Presiding over your neighborhood's homeowner's association isn't always the easiest thing to do. It can be hard to rally everyone together enough to keep the community looking good, but once you find a winning strategy, your work still is not done. There are many responsibilities, and sometimes things get so out of hand that they fall outside of your realm of expertise. When this happens and you feel a bit lost in limbo, here's how to tell that you might need to hire a community association law attorney.
Delinquent Assessments Are Becoming A Problem
Maintaining a neighborhood takes money. Roofs often need to be repaired or replaced, landscaping is an ongoing task, and streets and sidewalks must be as free of potholes as possible. The regular homeowner's association fees might be enough to cover some of the routine maintenance duties, but when a major repair bill is impacting the entire community, you have to levy a large fee from each owner. While some people instantly pay their part of the assessment, there could be a few holdouts. When this happens, you definitely want to get a community association attorney on the case.
It's often hard to manage a neighborhood that you live in. You have to see your neighbors on a regular basis, and if they realize that you are trying to put a lien on their residence or even send their assessment bill to collections, this could cause the kind of strain that signals the end of pleasant relationships between you and the individuals who have yet to pay their assessments.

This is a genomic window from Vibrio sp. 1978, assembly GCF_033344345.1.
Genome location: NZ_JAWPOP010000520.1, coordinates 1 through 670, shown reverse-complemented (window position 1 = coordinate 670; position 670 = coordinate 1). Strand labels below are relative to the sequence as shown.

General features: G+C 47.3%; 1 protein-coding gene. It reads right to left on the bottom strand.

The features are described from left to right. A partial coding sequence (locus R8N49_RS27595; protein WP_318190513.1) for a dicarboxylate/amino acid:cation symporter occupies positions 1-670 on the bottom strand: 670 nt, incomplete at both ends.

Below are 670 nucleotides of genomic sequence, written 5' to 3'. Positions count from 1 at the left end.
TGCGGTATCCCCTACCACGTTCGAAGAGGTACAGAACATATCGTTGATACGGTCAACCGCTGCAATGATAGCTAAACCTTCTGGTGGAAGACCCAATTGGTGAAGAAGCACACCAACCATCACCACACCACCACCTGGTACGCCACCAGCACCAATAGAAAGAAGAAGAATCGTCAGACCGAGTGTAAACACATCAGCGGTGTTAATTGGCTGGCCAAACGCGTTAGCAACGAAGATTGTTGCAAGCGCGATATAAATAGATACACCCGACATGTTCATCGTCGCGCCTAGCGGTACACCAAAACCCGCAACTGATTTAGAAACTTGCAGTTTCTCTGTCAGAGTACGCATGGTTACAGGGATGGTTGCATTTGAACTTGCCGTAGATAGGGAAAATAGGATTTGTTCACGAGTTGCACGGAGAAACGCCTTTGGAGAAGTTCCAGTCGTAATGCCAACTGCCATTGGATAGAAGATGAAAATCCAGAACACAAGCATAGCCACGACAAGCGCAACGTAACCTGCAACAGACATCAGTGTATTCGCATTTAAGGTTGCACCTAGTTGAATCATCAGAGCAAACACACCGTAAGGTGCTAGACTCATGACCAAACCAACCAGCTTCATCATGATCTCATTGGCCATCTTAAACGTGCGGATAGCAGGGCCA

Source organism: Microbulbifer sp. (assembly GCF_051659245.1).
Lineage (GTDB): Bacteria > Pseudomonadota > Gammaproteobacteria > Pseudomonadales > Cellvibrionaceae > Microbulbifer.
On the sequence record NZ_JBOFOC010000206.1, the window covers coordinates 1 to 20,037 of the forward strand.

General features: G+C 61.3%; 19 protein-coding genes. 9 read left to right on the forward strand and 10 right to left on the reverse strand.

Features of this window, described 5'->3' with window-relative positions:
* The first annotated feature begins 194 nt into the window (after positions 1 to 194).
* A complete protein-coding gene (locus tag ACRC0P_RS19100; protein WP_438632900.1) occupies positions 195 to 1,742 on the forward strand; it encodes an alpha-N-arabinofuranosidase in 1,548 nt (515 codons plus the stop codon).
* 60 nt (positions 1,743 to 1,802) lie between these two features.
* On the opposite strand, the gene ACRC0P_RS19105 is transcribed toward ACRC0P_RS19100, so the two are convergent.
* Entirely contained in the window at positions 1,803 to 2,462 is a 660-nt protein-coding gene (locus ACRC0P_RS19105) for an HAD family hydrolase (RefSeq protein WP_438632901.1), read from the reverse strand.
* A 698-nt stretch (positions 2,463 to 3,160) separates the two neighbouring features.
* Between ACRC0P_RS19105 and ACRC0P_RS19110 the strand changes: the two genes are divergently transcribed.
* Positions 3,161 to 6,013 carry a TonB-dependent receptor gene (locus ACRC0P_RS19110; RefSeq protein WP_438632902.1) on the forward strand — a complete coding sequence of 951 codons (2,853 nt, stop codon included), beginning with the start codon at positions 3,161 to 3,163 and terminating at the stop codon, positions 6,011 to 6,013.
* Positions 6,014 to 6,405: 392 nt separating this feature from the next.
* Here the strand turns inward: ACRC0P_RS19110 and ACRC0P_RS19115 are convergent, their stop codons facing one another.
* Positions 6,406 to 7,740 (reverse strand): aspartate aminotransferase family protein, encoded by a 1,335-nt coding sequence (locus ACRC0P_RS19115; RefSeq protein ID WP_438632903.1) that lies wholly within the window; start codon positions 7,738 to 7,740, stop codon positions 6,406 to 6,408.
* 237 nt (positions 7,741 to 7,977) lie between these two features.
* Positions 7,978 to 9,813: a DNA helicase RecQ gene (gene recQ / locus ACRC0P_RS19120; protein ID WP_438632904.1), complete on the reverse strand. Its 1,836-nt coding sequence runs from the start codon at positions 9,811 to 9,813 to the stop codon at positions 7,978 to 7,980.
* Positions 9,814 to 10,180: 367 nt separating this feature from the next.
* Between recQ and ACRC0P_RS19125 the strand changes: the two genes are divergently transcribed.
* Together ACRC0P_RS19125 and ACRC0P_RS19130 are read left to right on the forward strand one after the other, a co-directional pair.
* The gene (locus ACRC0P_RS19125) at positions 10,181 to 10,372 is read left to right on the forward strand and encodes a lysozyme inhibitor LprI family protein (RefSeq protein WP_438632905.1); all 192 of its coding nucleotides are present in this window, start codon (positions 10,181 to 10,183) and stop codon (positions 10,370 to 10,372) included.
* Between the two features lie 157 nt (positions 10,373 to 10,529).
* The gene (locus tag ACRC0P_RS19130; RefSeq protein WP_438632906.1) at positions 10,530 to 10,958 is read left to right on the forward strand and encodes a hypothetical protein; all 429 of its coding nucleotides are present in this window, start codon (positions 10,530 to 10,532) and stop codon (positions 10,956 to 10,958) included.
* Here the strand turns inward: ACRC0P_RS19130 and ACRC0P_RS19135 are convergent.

Instead of trying to be the face behind the confusion, you should let an attorney handle the matter. They can communicate directly with all parties involved so you can keep the peace in the place where you live.
Attorneys Assist With Short-Term Rental Contracts
If there are a few homeowners in the community who want to sublet their properties for a short period of time, you should have a lawyer draw up the contracts. When you let an attorney prepare the contract, you can rest assured that it is all written out in legally binding verbiage and will contain signatures showing that every bit of the document is agreed upon by both the owners and the renters.
Heading up the homeowner's association becomes so much easier when you have legal authority on your side. If one or both of these situations come up, call an attorney immediately.